In June 2018, the ACEP Board of Directors approved a clinical policy on the evaluation and management of adult patients presenting with suspected non–ST-elevation acute coronary syndrome (NSTE ACS).1 In its complete form, this policy can be found on the ACEP website .
Emergency physicians routinely rule out ACS in patients presenting with chest pain and have become very good at targeting timely interventions in the obvious cases of ST-elevation myocardial infarction but still miss up to 2 percent of acute myocardial infarctions, particularly those with non–ST-elevation myocardial infarction (NSTEMI). The purpose of this policy was to focus on the initial diagnosis and treatment of patients who present with potential NSTE ACS.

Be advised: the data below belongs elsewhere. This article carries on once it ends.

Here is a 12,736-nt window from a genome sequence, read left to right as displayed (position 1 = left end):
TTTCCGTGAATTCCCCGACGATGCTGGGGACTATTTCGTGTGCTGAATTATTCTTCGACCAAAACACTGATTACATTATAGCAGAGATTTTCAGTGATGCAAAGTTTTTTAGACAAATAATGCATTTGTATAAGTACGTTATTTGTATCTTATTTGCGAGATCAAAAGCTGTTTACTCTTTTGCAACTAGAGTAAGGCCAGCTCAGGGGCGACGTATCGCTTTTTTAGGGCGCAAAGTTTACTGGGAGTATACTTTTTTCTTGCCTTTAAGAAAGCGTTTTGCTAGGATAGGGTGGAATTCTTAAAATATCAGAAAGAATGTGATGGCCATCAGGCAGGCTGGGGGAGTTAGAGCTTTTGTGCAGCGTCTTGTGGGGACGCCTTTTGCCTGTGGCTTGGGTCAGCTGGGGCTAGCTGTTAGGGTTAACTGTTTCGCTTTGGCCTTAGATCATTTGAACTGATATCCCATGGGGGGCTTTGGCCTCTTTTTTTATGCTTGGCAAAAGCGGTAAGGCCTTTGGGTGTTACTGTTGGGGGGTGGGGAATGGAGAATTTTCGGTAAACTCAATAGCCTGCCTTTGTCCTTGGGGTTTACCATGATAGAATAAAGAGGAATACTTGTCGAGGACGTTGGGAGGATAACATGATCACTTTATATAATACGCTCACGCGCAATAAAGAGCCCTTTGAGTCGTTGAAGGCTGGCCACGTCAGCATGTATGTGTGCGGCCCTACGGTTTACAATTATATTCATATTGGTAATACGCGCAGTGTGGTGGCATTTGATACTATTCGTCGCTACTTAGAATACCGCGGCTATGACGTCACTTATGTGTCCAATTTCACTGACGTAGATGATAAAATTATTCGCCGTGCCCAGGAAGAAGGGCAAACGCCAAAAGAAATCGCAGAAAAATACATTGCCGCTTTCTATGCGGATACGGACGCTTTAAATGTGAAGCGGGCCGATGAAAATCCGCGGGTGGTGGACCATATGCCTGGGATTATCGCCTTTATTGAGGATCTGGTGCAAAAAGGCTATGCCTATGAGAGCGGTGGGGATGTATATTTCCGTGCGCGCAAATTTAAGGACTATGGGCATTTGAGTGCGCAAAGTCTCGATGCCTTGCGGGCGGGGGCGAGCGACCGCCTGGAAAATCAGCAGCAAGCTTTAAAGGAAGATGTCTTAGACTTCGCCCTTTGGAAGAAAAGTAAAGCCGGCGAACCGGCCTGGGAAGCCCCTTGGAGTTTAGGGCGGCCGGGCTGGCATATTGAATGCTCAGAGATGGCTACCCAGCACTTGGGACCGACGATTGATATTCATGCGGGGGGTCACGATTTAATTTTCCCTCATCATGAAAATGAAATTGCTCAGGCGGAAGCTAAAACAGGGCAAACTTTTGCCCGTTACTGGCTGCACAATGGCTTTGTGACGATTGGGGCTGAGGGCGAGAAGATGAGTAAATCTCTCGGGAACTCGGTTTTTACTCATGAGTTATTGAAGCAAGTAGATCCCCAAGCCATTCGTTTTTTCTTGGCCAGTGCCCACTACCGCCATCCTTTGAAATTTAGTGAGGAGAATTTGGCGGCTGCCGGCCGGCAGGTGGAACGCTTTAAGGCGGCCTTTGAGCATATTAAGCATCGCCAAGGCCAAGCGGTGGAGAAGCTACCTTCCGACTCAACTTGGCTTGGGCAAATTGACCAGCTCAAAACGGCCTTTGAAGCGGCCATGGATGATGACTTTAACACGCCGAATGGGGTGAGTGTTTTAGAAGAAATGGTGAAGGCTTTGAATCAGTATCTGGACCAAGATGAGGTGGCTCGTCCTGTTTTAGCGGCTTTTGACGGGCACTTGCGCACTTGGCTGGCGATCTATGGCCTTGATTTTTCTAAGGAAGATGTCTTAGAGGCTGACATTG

In developing the policy, the ultimate outcome measure was the 30-day incidence of major adverse cardiovascular event (MACE). This includes cardiovascular death and myocardial infarction, as well as what some argue is more subjective in terms of actual need, coronary revascularization. Most emergency physicians strive to attain a miss rate of less than 1 percent. However, it is questionable if the benefits of further testing outweigh the risks of harm of untreated disease once that threshold reaches 2 percent, which the committee felt was a more realistic expectation. With shared decision making, patients may be willing to accept rates higher than those to which physicians hold themselves accountable.